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Can we study 3D grid codes non-invasively in the human brain? Methodological considerations and fMRI findings

Kim, M; Maguire, EA; (2019) Can we study 3D grid codes non-invasively in the human brain? Methodological considerations and fMRI findings. NeuroImage , 186 pp. 667-678. 10.1016/j.neuroimage.2018.11.041. Green open access

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Abstract

Recent human functional magnetic resonance imaging (fMRI) and animal electrophysiology studies suggest that grid cells in entorhinal cortex are an efficient neural mechanism for encoding knowledge about the world, not only for spatial location but also for more abstract cognitive information. The world, be it physical or abstract, is often high-dimensional, but grid cells have been mainly studied on a simple two-dimensional (2D) plane. Recent theoretical studies have proposed how grid cells encode three-dimensional (3D) physical space, but it is unknown whether grid codes can be examined non-invasively in humans. Here, we investigated whether it was feasible to test different 3D grid models using fMRI based on the direction-modulated property of grid signals. In doing so, we developed interactive software to help researchers visualize 3D grid fields and predict grid activity in 3D as a function of movement directions. We found that a direction-modulated grid analysis was sensitive to one type of 3D grid model - a face-centred cubic (FCC) lattice model. As a proof of concept, we searched for 3D grid-like signals in human entorhinal cortex using a novel 3D virtual reality paradigm and a new fMRI analysis method. We found that signals in the left entorhinal cortex were explained by the FCC model. This is preliminary evidence for 3D grid codes in the human brain, notwithstanding the inherent methodological limitations of fMRI. We believe that our findings and software serve as a useful initial stepping-stone for studying grid cells in realistic 3D worlds and also, potentially, for interrogating abstract high-dimensional cognitive processes.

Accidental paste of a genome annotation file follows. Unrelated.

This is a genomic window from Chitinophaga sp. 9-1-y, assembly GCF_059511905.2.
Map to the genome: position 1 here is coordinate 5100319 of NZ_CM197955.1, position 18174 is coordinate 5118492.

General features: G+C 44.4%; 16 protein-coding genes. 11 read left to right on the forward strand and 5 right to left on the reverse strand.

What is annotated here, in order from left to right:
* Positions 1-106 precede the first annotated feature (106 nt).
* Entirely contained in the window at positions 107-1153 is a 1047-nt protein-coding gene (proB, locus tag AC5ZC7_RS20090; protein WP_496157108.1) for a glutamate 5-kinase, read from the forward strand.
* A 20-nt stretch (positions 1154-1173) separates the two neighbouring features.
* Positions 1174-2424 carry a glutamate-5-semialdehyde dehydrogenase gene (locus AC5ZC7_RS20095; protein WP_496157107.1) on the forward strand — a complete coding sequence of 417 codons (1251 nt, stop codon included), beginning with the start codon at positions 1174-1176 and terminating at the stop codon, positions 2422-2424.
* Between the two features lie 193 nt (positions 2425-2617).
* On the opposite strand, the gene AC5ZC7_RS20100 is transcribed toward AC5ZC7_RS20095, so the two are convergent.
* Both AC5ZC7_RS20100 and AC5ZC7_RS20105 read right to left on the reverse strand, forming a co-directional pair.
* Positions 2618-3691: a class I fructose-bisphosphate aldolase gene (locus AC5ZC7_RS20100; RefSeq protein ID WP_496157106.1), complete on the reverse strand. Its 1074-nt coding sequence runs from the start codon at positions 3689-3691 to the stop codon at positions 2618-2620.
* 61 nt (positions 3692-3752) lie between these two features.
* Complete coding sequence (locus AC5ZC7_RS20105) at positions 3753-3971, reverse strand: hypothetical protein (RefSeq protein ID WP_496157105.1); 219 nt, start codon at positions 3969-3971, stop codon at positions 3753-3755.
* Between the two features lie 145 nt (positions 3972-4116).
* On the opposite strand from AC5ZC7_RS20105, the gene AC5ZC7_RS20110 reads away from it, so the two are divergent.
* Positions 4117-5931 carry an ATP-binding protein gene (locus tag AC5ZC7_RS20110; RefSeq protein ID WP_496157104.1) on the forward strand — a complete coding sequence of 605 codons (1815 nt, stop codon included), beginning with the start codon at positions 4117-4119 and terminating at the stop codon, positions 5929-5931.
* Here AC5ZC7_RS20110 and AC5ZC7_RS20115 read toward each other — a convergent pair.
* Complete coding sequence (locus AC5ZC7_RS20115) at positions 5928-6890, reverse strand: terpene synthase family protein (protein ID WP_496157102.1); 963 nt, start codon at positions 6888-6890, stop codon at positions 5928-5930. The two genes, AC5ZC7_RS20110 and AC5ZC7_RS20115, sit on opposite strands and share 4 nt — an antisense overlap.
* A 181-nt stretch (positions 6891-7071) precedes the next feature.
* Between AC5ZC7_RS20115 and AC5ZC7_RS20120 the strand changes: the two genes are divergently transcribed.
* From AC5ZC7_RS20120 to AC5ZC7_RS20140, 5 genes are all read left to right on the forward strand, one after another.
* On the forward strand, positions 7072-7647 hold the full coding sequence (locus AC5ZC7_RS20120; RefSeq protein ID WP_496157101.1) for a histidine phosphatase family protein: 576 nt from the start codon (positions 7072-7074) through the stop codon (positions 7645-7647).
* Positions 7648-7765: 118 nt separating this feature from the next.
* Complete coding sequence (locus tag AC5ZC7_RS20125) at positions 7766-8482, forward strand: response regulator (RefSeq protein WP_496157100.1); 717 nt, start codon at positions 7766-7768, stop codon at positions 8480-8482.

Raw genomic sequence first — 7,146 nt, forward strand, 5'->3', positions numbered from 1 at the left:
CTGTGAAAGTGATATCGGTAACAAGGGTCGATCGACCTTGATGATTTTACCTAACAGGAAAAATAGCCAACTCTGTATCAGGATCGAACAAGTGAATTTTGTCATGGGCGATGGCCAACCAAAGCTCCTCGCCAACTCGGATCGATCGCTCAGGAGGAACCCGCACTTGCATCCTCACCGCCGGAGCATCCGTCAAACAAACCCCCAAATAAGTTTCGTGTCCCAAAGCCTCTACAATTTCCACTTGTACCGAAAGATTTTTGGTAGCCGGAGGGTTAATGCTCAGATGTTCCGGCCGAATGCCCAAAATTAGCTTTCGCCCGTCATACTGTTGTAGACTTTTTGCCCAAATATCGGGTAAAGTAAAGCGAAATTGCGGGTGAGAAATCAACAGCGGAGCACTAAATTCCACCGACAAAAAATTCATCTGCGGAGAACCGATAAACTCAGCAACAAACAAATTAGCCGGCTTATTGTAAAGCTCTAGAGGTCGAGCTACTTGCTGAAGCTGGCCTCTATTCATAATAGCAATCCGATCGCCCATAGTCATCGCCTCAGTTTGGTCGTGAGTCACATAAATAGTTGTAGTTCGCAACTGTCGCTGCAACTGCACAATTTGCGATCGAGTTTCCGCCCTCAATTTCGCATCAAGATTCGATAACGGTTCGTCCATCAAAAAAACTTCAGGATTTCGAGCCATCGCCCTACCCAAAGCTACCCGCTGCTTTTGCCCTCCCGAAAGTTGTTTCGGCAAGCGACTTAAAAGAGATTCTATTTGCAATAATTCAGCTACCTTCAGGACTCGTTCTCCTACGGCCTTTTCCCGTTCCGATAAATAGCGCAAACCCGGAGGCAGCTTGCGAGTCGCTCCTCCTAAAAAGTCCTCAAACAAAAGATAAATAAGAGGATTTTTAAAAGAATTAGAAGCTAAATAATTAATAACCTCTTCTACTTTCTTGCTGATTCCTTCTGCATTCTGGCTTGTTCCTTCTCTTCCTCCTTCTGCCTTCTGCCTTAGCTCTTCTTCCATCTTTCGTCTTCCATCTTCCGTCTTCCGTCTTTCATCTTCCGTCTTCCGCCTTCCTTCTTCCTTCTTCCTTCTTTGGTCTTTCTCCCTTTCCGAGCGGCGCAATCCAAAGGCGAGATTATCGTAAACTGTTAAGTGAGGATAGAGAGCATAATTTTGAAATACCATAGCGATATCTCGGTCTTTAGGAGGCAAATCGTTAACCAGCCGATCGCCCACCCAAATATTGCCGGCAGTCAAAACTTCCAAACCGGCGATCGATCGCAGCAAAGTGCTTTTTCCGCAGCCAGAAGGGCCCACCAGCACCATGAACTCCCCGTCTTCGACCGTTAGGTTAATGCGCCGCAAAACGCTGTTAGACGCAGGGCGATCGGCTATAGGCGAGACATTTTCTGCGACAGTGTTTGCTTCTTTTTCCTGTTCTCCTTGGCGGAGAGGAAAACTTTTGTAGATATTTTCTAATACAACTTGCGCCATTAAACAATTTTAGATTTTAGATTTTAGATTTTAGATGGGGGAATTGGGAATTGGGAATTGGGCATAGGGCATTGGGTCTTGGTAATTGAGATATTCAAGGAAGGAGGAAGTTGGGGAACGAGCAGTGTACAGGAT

Type: Article
Title: Can we study 3D grid codes non-invasively in the human brain? Methodological considerations and fMRI findings
Location: United States
Open access status: An open access version is available from UCL Discovery
DOI: 10.1016/j.neuroimage.2018.11.041
Publisher version: https://doi.org/10.1016/j.neuroimage.2018.11.041
Language: English
Additional information: Copyright © 2018 The Authors. Published by Elsevier Inc. This is an open access article under the CC BY license (http://creativecommons.org/licenses/by/4.0/).
Keywords: 3D, Entorhinal cortex, Grid cell, Virtual navigation, fMRI
UCL classification: UCL
UCL > Provost and Vice Provost Offices
UCL > Provost and Vice Provost Offices > School of Life and Medical Sciences
UCL > Provost and Vice Provost Offices > School of Life and Medical Sciences > Faculty of Brain Sciences
UCL > Provost and Vice Provost Offices > School of Life and Medical Sciences > Faculty of Brain Sciences > UCL Queen Square Institute of Neurology
UCL > Provost and Vice Provost Offices > School of Life and Medical Sciences > Faculty of Brain Sciences > UCL Queen Square Institute of Neurology > Imaging Neuroscience
UCL > Provost and Vice Provost Offices > School of Life and Medical Sciences > Faculty of Life Sciences
UCL > Provost and Vice Provost Offices > School of Life and Medical Sciences > Faculty of Life Sciences > Div of Biosciences
URI: https://discovery.ucl.ac.uk/id/eprint/10063305
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